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  5. Caroline, I enjoyed reading your article. :) When I was a kid, my folks took us to Nebraska and we visited the sod house that my grandpa built. It was 50+ years old then, but straight as could be. It was stucco on the outside and had a shingle roof. A family was still living there. Gorgeous house. Made me rethink my whole concept of soddies. It's all in the skill of the builder. I don't know if that house is still standing.

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    1. Wow, that must have been great to see. I, too, wonder if it's still standing.

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  6. Thanks for sharing your research about soddies, Caroline. I'm keeping all the valuable information.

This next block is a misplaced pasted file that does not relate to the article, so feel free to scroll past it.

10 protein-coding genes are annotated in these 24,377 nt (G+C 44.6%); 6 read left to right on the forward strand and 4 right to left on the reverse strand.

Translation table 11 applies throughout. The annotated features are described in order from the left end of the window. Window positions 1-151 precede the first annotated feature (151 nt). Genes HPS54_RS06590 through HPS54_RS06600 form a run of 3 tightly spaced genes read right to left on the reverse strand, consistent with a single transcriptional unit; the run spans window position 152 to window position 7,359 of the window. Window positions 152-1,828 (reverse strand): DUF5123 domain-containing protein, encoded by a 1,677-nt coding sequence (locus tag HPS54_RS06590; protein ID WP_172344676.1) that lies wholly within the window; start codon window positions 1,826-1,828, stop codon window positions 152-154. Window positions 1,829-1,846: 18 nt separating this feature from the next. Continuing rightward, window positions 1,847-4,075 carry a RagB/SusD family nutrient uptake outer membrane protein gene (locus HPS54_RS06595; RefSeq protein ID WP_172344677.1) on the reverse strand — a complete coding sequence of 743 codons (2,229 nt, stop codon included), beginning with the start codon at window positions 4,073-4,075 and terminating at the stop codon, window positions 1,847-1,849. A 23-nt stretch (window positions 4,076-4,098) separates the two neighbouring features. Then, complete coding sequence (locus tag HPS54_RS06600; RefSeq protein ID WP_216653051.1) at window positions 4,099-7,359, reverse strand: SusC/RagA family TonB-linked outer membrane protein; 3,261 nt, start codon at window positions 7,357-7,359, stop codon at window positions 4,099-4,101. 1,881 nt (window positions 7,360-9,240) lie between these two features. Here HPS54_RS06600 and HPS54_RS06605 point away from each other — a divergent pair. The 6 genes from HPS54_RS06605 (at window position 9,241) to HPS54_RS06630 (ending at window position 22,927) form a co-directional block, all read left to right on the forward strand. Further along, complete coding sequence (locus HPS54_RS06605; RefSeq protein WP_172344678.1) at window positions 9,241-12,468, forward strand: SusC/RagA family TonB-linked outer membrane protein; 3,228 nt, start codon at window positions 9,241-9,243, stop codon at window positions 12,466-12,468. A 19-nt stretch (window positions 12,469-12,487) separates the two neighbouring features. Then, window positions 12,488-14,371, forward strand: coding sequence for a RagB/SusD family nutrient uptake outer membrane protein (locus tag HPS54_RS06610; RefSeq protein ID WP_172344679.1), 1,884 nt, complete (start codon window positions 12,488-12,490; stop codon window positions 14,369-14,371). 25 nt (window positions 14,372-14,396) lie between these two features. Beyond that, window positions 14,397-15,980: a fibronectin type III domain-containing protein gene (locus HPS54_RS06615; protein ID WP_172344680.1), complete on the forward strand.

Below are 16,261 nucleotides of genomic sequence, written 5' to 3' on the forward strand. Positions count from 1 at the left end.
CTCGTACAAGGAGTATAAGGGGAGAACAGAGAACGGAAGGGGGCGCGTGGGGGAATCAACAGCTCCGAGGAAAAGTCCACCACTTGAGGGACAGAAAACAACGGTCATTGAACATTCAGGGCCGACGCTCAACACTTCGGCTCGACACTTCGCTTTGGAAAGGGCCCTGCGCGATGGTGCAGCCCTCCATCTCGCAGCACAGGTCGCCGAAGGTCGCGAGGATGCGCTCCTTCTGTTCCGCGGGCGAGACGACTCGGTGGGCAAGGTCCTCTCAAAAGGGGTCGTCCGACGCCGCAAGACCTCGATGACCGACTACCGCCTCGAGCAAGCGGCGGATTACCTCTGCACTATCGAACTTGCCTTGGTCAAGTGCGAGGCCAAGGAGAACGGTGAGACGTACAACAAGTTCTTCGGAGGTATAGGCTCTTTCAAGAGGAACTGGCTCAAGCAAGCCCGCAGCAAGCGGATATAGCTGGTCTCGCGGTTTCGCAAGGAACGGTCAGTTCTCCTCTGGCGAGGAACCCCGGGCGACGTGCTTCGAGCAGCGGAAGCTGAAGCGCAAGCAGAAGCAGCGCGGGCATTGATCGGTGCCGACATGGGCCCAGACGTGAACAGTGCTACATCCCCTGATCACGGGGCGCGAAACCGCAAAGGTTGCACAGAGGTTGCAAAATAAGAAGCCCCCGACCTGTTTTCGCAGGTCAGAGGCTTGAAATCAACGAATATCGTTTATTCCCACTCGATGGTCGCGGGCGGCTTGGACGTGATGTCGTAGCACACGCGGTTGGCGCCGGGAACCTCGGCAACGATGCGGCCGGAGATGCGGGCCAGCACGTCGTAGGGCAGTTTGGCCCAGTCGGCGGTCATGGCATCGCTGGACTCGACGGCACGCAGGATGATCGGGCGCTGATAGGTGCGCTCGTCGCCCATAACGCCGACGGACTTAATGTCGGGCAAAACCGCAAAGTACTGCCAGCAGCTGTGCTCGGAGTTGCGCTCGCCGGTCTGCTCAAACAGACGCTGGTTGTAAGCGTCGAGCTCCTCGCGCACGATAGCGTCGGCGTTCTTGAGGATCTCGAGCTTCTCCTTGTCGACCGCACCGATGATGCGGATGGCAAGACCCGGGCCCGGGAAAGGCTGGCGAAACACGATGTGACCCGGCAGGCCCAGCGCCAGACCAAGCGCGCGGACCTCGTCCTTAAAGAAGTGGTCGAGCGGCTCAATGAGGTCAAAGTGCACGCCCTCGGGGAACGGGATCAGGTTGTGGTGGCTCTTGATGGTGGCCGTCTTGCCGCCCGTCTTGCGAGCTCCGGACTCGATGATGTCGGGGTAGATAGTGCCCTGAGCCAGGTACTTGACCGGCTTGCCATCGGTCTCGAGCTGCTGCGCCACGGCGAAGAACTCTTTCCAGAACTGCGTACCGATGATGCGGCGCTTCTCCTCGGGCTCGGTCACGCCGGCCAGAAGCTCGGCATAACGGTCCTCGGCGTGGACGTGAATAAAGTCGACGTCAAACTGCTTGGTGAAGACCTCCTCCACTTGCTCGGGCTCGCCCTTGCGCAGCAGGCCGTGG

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  7. Just when I thought I had all the horrors of the pioneer life fixed in my mind, I read this blog about sod houses. I would not have lasted a week in this pioneer life. Snakes, bugs, and melting wall of dirt in the rain. EEEK!
    All the best to you, Caroline.

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  8. I don't think I would have liked those bulls fighting overhead! Yikes!!